Jared Taylor. White Identity: Racial Consciousness in the 21st Century. New Century Books, 2011. 342 pp.
It’s hard to find things to hate about Jared Taylor, and that’s what his enemies seem to hate about him the most.
In a culture where “the racist”—who is always white—has been the most crudely stereotyped stock villain over the past generation, Taylor stubbornly (yet politely) breaks the mold. You can tell he’s a different breed merely by the way he pronounces the word “white”—rather than an illiterate cracker drawl that sounds like “waht,” he ever-so-properly aspirates the “wh” so that it sounds instead like “hwite.”
He’s one erudite white. And they hate that. The foot soldiers of egalitarian thought control would rather that all “racists” range from mildly to severely retarded. But to their preciously inviolable little narrative’s detriment, Taylor is a trilingual Yale grad who has written two books, edited several anthologies, and published the monthly newsletter American Renaissance for two decades. What confounds, perplexes, and infuriates his antagonists is that he’s obviously not stupid, yet he stubbornly refuses to see the world as they do.
Bereft of solid arguments against him, they rely on the crutch of false accusations. He’s been consistently mislabeled a “white supremacist,” an odd moniker for someone who once said, “I think Asians are objectively superior to whites by just about any measure that you can come up with in terms of what are the ingredients for a successful society.”
He gets hammered for being a “fascist,” although he insists he favors unhindered freedom of association, which is a less coercive system than what exists even in modern America, not to mention Nazi Germany (although everyone always has to mention Nazi Germany in these sort of discussions, anyway).
And though he’s always painted as a “hatemonger,” I’ve never seen him huff and puff with genocidal glee at a specific racial demographic’s literal death as that fat little hamster Tim Wise has. In fact, I’ve only witnessed hatred being directed at Jared Taylor. At a scheduled 2007 debate in Halifax, a crew of violent agitators wearing masks—you know, just like the Klan!—forcibly ejected Taylor from the room before the debate started. Anti-racist busybodies were able to shut down the last two American Renaissance conferences merely by engaging in such compassionately humanitarian tactics as phoning in death threats to the hotels where they were to be held. They even show up to hassle him when he holds press conferences about being hassled.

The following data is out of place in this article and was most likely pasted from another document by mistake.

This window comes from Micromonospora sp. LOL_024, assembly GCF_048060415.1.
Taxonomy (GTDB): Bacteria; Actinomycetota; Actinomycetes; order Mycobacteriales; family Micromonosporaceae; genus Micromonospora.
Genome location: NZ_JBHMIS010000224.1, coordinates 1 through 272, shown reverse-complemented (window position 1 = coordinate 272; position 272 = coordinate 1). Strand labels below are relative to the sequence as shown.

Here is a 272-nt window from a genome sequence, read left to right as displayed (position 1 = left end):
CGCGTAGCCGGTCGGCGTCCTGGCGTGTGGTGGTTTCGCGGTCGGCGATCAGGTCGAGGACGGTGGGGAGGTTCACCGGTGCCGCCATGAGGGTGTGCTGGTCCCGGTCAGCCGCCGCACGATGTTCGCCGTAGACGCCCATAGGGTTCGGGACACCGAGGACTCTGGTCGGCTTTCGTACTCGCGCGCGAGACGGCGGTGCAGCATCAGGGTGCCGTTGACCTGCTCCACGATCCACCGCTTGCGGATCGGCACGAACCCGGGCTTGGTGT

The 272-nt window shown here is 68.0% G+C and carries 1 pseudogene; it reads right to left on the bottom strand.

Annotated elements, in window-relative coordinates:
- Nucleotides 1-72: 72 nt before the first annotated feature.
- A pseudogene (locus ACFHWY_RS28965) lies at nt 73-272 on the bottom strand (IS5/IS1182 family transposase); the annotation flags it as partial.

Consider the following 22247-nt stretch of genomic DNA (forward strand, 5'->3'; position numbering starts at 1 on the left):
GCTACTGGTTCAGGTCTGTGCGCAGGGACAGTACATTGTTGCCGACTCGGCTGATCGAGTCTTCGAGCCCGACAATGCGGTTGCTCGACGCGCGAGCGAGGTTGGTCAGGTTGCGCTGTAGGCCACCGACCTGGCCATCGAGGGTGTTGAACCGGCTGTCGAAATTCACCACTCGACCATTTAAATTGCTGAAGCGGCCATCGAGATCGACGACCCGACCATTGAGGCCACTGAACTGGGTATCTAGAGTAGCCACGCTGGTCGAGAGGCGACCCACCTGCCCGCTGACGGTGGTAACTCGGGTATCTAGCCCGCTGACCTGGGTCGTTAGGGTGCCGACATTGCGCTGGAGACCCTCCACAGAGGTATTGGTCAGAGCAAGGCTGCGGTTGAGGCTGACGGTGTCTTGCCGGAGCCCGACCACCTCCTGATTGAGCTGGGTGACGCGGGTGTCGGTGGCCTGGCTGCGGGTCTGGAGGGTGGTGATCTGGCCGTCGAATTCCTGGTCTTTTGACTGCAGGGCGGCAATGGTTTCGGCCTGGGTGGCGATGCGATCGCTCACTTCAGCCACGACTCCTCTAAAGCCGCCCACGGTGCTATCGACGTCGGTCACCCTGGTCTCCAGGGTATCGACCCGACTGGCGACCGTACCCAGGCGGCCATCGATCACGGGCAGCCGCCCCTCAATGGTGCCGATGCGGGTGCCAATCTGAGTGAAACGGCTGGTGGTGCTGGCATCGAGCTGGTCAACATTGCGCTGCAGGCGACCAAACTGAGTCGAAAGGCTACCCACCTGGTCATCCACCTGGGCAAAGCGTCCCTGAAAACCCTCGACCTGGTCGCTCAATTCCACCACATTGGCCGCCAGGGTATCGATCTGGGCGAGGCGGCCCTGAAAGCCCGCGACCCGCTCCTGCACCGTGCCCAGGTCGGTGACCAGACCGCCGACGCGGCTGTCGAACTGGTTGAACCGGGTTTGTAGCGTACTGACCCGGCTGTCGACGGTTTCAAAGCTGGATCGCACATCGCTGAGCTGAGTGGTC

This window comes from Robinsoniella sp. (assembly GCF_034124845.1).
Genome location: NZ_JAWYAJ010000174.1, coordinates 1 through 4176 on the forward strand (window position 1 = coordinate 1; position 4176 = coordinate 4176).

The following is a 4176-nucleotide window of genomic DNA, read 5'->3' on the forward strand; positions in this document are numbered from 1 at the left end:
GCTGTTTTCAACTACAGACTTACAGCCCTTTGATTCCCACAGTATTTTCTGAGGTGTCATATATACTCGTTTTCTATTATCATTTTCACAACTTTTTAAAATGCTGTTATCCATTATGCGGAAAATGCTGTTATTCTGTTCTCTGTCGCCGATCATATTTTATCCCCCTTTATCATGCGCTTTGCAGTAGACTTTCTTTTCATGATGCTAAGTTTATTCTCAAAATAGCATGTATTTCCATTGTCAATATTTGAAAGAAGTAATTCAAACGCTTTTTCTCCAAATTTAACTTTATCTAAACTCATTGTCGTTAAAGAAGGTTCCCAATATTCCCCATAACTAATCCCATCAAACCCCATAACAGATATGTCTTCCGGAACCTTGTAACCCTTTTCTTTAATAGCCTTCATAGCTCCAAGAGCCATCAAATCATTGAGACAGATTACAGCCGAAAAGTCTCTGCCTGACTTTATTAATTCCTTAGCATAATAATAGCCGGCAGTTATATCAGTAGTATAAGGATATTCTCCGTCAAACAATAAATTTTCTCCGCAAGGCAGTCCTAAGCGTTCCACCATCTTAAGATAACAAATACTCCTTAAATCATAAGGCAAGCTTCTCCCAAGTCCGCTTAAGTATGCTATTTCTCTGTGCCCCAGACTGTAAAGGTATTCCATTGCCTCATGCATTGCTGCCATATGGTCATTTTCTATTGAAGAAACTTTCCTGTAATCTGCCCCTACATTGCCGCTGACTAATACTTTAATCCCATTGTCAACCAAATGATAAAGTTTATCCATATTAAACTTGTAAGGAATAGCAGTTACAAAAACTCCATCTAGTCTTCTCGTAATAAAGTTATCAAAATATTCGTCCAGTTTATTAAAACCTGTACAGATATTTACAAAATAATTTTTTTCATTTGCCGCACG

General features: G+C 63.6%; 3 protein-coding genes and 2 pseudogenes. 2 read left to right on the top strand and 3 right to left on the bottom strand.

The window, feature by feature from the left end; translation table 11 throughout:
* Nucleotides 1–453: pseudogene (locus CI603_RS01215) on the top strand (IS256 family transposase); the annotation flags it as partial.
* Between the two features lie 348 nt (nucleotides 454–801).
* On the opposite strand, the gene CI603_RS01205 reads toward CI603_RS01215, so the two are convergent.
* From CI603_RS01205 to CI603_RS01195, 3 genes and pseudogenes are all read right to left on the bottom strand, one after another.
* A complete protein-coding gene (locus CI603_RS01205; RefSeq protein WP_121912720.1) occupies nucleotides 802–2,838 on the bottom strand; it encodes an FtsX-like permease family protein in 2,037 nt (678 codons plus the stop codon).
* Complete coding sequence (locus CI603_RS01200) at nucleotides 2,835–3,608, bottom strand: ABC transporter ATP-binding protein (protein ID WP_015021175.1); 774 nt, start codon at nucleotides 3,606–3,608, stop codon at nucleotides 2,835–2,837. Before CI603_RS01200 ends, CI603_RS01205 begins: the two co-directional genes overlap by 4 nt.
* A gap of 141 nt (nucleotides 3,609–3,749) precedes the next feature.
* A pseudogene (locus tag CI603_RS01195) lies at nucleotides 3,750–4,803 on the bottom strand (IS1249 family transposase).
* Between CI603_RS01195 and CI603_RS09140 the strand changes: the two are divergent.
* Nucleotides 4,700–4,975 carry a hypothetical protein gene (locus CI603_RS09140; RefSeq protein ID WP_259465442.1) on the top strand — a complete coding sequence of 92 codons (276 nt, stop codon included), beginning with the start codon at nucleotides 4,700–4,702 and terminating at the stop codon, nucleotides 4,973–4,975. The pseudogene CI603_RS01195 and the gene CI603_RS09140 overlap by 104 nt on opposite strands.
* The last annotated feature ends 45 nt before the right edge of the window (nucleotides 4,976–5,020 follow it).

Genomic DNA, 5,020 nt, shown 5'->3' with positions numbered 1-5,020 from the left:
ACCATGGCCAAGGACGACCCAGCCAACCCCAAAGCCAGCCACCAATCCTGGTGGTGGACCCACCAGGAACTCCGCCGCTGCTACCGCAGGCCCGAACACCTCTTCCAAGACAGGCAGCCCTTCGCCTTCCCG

This is not the behavior of intellectuals, but of religious fanatics. Their hysterically censorious actions are not those of people who feel they’ve won the debate, but of those who fear that if their god were held up to the harsh light of logical scrutiny, it might shrivel up and die.
White Identity is Jared Taylor’s first full-length solo opus since 1992’s Paved With Good Intentions and is written in the same dispassionately lean, brick-by brick, Wall of Facts style. He presents his case like a District Attorney, minus the moralistic grandstanding and cheap appeals to emotion.
Taylor notes that by today’s definition of what it has supposedly always meant to be an American, every US president up to JFK would be deemed a virulently hateful white supremacist merely for expressing the sort of group instincts that remain uncontested—even loudly encouraged—among nonwhites to this day. He says American society’s downward slide was greatly enabled by the 1944 publication of Gunnar Myrdal’s landmark sociological tome An American Dilemma, which posited that white racism was the primary (if not sole) cause of black poverty. Nearly ten years later came Gordon Allport’s The Nature of Prejudice, which proposed the idea of “contact theory”—that racial and ethnic tension were caused by a lack of contact among divergent racial groups rather than, say, unwanted, coerced, and persistent contact in cramped quarters while competing for dwindling resources. Armed with the untested and unproved hypotheses that white racism was alone to blame for black underachievement and that lack of contact rather than direct contact led to racial tension, social theorists and their political bedfellows set about to radically transform American demographics.
In one passage Taylor trots out an Orwellian litany of American politicians mouthing nigglingly slight variations on the platitude that “Diversity is our greatest strength,” yet his open challenge for anyone to explain what benefits diversity has brought us beyond a wider selection of restaurants remains unanswered. He presents a devastating case that forced integration has been a titanic failure as well as a direct cause of cultural Balkanization and national decline. In neighborhoods, churches, prisons, and school cafeterias—everywhere that they aren’t forced by law to mingle—the seemingly intractable natural tendency is for ethnic groups to self-segregate.
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